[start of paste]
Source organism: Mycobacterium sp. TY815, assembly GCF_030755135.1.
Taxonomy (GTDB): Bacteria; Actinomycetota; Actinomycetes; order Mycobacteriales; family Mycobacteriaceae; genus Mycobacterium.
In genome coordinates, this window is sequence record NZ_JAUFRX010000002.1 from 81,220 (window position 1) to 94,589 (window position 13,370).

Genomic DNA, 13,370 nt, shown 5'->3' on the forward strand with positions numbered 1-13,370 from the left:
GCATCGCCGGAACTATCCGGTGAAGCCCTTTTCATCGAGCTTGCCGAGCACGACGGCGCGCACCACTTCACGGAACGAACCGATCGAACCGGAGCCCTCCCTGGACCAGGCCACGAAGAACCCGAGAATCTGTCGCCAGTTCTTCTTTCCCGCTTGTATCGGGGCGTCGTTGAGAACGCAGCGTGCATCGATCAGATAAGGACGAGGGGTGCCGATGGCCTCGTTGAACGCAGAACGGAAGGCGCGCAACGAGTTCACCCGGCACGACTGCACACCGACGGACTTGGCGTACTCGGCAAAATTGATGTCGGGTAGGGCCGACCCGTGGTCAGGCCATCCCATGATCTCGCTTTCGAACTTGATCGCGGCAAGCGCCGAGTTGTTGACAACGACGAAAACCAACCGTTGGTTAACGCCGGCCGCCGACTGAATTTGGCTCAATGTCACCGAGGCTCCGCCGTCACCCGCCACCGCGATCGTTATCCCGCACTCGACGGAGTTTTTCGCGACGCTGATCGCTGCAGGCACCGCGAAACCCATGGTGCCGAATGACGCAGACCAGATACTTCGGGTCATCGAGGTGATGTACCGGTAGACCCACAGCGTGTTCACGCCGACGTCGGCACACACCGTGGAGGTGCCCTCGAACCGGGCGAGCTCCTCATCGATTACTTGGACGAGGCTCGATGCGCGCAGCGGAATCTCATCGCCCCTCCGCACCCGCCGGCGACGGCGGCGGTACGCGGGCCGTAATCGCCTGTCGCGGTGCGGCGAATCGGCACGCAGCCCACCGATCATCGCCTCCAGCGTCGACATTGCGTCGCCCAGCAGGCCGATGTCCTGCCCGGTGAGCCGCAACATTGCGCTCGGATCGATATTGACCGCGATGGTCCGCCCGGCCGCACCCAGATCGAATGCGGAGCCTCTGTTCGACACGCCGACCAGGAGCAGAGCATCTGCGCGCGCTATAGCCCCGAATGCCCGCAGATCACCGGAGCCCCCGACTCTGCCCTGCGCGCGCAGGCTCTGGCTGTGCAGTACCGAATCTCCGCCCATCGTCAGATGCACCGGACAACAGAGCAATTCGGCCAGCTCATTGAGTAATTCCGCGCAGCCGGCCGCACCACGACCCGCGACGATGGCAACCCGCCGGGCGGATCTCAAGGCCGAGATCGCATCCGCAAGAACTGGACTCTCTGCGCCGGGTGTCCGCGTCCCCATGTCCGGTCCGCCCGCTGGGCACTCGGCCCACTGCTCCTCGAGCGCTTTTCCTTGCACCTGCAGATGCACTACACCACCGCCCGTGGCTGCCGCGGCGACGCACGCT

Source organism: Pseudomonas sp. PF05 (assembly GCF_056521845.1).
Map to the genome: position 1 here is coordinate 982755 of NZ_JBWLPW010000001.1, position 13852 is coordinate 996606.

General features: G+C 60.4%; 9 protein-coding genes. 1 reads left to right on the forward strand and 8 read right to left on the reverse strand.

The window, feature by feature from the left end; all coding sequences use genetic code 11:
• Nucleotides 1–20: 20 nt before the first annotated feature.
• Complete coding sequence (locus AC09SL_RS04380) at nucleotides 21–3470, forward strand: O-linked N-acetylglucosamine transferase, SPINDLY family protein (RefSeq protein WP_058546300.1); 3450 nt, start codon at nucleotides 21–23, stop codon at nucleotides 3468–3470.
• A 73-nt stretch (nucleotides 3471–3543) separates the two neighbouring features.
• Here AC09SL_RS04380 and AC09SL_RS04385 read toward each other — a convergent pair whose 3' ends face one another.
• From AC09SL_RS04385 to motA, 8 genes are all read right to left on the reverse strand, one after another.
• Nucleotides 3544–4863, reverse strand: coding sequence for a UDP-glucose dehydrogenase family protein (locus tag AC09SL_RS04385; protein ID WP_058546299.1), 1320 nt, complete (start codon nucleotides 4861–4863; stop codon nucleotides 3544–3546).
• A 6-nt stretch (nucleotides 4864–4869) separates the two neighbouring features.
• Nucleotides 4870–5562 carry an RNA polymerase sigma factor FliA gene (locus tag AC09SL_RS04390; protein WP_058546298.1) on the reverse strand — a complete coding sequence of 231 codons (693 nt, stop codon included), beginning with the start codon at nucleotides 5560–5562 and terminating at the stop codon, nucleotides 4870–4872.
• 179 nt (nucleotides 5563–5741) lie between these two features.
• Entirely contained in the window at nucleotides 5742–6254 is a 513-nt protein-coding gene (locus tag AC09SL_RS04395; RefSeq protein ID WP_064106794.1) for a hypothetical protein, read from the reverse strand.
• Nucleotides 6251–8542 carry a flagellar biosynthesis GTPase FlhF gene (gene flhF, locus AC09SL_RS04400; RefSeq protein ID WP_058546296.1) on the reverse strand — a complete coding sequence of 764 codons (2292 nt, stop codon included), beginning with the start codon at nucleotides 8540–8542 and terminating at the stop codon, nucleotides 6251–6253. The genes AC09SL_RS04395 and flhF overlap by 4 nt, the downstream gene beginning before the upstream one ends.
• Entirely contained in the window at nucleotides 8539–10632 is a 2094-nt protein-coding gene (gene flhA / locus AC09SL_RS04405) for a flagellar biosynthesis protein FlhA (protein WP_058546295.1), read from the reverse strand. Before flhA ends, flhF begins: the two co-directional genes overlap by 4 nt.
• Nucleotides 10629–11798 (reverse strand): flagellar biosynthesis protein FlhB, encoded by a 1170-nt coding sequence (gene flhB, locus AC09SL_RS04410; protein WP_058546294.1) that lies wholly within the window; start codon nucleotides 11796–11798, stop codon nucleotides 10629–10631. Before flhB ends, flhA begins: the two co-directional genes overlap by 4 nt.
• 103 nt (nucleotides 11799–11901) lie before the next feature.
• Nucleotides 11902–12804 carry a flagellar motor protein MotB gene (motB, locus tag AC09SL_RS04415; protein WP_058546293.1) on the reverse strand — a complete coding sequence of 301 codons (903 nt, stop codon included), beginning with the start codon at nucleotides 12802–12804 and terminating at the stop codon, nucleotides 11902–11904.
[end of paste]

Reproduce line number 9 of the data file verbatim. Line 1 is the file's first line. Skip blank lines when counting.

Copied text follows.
The window, feature by feature from the left end; all coding sequences use genetic code 11: